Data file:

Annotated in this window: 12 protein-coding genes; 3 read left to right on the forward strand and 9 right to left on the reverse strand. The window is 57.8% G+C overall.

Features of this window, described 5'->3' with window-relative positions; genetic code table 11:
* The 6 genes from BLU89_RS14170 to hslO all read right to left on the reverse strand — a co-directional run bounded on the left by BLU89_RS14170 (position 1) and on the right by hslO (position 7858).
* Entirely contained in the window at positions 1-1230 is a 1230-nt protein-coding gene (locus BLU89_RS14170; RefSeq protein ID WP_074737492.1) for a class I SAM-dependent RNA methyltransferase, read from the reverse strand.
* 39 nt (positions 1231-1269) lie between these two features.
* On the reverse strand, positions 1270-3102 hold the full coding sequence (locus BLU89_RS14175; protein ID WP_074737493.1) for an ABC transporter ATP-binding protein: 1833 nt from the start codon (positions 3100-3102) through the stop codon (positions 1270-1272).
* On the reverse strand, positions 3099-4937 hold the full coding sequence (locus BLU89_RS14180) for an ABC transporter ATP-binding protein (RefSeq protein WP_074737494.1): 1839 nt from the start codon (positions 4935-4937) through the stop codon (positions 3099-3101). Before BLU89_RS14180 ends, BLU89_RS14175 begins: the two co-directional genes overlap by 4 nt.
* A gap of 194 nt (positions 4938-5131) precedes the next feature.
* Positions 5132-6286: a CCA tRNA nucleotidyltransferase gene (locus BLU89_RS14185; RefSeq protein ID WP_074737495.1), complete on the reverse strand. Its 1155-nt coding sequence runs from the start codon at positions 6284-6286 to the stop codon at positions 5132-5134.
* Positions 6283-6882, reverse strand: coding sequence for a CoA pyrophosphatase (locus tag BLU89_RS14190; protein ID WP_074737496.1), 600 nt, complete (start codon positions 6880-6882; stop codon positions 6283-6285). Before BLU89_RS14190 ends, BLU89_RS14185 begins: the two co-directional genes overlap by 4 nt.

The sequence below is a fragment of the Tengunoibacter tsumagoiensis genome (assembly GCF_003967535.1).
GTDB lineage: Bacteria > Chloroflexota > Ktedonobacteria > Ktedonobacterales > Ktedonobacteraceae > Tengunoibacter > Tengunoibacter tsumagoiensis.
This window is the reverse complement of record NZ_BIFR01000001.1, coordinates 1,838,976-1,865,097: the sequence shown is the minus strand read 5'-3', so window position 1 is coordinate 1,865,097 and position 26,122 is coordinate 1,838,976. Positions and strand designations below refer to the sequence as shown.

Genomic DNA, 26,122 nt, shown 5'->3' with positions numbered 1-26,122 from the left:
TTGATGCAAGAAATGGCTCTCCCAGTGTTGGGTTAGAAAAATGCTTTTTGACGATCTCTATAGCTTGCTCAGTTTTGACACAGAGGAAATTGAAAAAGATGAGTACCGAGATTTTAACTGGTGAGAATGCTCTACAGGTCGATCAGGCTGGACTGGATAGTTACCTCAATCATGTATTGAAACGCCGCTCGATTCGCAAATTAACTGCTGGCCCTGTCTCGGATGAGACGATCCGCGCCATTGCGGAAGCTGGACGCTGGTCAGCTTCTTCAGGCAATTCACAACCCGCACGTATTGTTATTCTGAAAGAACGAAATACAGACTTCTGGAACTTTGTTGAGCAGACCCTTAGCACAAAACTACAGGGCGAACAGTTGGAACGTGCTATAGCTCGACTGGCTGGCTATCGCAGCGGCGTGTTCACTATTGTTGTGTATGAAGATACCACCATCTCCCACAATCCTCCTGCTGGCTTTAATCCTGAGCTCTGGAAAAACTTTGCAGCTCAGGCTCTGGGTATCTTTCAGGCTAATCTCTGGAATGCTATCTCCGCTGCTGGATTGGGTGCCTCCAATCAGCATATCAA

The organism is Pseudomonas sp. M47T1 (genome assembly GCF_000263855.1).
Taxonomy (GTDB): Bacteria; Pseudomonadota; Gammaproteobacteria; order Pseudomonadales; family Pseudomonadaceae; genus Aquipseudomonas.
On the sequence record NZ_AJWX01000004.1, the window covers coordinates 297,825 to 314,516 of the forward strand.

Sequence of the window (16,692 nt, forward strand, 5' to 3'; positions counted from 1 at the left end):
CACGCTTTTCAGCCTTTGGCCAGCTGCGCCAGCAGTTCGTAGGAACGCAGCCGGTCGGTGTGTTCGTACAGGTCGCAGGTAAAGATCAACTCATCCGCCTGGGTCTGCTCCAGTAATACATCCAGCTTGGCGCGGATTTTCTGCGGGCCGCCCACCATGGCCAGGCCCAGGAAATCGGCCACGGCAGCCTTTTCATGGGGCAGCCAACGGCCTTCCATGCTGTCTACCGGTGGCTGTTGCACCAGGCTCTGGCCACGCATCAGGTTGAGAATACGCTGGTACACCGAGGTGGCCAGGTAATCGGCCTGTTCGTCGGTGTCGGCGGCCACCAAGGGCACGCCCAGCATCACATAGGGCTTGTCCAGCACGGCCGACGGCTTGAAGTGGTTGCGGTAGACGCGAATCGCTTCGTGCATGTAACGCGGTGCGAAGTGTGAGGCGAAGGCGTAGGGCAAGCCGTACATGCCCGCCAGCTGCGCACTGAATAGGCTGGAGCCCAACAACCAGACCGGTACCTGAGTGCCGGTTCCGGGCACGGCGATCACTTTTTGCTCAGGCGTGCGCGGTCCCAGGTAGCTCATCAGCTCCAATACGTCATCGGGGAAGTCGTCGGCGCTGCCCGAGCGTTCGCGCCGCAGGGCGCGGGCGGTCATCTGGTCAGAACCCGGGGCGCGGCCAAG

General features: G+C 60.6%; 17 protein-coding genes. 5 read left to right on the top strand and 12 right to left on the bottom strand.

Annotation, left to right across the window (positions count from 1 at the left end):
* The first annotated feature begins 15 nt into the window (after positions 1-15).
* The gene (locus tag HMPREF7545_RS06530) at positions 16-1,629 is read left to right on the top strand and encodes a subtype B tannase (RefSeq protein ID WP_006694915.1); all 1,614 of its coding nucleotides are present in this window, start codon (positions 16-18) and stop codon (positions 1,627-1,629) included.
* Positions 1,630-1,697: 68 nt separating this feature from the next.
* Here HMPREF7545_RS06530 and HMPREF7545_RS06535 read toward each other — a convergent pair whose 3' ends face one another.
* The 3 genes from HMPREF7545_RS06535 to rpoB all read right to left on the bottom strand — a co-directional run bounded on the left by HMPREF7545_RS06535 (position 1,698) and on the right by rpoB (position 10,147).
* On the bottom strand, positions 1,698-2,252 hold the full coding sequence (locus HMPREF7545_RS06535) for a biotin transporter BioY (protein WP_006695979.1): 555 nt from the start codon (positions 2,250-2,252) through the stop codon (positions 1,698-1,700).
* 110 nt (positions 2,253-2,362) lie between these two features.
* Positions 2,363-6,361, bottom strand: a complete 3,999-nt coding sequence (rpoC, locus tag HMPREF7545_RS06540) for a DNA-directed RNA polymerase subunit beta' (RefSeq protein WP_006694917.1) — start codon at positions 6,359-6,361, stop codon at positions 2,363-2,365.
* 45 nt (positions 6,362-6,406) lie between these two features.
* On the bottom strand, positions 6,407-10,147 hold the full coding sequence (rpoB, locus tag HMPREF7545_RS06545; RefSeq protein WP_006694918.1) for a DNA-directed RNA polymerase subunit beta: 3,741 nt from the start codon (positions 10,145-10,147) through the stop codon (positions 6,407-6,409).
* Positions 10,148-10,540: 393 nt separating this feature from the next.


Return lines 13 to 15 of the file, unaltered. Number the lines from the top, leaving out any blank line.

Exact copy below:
This window is the reverse complement of record NZ_BIFR01000001.1, coordinates 1,838,976-1,865,097: the sequence shown is the minus strand read 5'-3', so window position 1 is coordinate 1,865,097 and position 26,122 is coordinate 1,838,976. Positions and strand designations below refer to the sequence as shown.

Genomic DNA, 26,122 nt, shown 5'->3' with positions numbered 1-26,122 from the left:
TTGATGCAAGAAATGGCTCTCCCAGTGTTGGGTTAGAAAAATGCTTTTTGACGATCTCTATAGCTTGCTCAGTTTTGACACAGAGGAAATTGAAAAAGATGAGTACCGAGATTTTAACTGGTGAGAATGCTCTACAGGTCGATCAGGCTGGACTGGATAGTTACCTCAATCATGTATTGAAACGCCGCTCGATTCGCAAATTAACTGCTGGCCCTGTCTCGGATGAGACGATCCGCGCCATTGCGGAAGCTGGACGCTGGTCAGCTTCTTCAGGCAATTCACAACCCGCACGTATTGTTATTCTGAAAGAACGAAATACAGACTTCTGGAACTTTGTTGAGCAGACCCTTAGCACAAAACTACAGGGCGAACAGTTGGAACGTGCTATAGCTCGACTGGCTGGCTATCGCAGCGGCGTGTTCACTATTGTTGTGTATGAAGATACCACCATCTCCCACAATCCTCCTGCTGGCTTTAATCCTGAGCTCTGGAAAAACTTTGCAGCTCAGGCTCTGGGTATCTTTCAGGCTAATCTCTGGAATGCTATCTCCGCTGCTGGATTGGGTGCCTCCAATCAGCATATCAA